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Children's Sight Words: Printed Materials or Oral Production
Robert Chester and Wayne Otto
The Journal of Educational Research
Vol. 67, No. 6 (Feb., 1974), pp. 247-252
Published by: Taylor & Francis, Ltd.
Stable URL: http://www.jstor.org/stable/27536589
Page Count: 6
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The observation has been made that sight word lists based on written sources may not reflect usage of words in speech sufficiently well to produce high correlations between word frequency and word knowledge. The purpose of this study was to determine the overlap between two word lists, one derived from written sources (The Great Atlantic and Pacific Sight Word List) and one constructed from oral language (Newman-Bailey List). The comparison shows a high degree of overlap and suggests that differences between children's spoken words and the words in school texts may be more fancied than factual.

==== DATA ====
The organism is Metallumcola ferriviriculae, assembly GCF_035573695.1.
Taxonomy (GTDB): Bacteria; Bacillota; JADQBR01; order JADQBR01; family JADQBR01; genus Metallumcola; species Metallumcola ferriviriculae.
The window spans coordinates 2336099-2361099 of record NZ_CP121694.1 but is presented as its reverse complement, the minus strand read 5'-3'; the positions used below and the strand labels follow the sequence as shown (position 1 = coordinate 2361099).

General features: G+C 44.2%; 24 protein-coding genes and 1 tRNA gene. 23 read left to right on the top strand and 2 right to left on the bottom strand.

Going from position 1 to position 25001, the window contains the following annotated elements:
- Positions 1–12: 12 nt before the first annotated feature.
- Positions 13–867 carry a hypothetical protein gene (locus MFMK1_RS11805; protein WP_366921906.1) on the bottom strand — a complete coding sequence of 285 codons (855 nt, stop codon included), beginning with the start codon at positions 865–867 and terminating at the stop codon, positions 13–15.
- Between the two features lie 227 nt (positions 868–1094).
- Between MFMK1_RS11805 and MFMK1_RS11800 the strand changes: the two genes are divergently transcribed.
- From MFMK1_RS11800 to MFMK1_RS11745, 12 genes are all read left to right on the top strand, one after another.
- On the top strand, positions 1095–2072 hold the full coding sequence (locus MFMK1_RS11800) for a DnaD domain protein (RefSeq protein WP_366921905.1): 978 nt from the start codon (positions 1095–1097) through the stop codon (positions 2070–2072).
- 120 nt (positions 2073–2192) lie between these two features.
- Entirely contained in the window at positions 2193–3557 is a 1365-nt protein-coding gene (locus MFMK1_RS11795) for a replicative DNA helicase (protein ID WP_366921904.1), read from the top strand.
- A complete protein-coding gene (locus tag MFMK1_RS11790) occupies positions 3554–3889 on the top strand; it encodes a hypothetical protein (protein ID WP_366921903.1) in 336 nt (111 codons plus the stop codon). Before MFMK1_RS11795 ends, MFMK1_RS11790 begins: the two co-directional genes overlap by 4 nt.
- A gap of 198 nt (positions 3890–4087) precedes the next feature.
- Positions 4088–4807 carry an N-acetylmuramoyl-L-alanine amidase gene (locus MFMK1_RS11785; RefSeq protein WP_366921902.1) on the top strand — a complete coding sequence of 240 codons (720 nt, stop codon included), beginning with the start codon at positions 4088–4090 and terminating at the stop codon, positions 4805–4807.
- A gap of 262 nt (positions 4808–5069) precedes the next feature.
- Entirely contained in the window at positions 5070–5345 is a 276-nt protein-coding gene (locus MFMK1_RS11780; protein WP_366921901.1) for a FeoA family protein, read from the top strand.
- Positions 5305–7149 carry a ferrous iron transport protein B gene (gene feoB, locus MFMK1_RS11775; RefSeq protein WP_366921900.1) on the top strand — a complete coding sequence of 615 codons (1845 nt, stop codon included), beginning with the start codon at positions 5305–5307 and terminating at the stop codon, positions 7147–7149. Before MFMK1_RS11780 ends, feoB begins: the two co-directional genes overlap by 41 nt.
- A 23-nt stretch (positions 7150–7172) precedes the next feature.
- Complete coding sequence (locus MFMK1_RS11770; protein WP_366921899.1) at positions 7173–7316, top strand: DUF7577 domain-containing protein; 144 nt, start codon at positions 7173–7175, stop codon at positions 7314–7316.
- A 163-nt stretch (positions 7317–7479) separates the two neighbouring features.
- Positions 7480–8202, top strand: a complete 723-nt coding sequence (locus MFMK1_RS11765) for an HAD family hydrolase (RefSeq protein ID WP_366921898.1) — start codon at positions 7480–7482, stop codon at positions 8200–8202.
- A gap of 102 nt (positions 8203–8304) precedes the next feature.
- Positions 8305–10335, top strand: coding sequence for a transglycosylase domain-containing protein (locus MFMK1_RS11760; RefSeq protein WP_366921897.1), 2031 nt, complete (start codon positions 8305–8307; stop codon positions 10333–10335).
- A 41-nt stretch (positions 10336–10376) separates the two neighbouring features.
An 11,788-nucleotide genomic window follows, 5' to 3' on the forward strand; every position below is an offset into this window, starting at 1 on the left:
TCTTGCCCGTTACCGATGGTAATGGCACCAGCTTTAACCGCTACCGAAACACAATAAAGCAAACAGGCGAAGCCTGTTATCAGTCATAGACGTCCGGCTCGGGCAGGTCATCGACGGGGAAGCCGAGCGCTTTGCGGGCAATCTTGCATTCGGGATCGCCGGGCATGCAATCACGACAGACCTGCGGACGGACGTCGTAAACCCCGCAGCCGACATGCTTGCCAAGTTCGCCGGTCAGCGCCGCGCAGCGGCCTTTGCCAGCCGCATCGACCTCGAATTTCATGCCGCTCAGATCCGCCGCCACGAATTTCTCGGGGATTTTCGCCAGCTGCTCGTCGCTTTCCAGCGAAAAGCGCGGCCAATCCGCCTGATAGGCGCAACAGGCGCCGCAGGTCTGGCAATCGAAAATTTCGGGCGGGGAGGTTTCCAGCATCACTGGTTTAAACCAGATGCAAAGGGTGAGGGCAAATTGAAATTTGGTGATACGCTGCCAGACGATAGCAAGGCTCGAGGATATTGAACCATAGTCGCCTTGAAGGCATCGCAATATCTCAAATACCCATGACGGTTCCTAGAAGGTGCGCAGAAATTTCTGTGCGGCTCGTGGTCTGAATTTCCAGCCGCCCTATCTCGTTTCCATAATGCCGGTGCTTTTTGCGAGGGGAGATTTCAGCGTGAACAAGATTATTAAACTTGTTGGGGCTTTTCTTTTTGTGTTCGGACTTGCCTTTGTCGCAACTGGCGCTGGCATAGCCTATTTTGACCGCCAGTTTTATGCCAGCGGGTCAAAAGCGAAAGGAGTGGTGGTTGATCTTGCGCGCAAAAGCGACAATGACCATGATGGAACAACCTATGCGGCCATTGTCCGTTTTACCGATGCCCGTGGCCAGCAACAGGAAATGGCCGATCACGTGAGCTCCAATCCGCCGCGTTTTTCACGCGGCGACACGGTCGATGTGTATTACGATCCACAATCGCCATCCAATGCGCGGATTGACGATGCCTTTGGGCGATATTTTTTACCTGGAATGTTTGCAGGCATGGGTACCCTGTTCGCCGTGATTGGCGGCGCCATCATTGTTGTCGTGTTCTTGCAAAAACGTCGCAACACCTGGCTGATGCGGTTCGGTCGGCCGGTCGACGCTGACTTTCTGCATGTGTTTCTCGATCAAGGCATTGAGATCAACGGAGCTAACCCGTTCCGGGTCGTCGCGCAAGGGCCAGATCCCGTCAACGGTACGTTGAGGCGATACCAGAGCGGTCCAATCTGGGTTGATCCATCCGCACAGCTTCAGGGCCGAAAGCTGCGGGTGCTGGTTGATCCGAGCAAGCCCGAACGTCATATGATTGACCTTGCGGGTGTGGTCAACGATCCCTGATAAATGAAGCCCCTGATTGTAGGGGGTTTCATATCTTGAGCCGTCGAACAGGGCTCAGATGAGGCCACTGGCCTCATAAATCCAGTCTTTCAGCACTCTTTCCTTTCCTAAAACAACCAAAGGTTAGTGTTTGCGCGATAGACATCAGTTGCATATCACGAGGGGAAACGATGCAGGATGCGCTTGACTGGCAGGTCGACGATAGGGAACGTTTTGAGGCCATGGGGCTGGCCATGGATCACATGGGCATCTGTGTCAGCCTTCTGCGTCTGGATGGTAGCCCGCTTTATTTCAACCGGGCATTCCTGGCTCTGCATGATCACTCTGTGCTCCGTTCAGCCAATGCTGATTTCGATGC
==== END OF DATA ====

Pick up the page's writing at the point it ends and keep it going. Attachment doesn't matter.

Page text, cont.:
The Journal of Educational Research © 1974 Taylor & Francis, Ltd.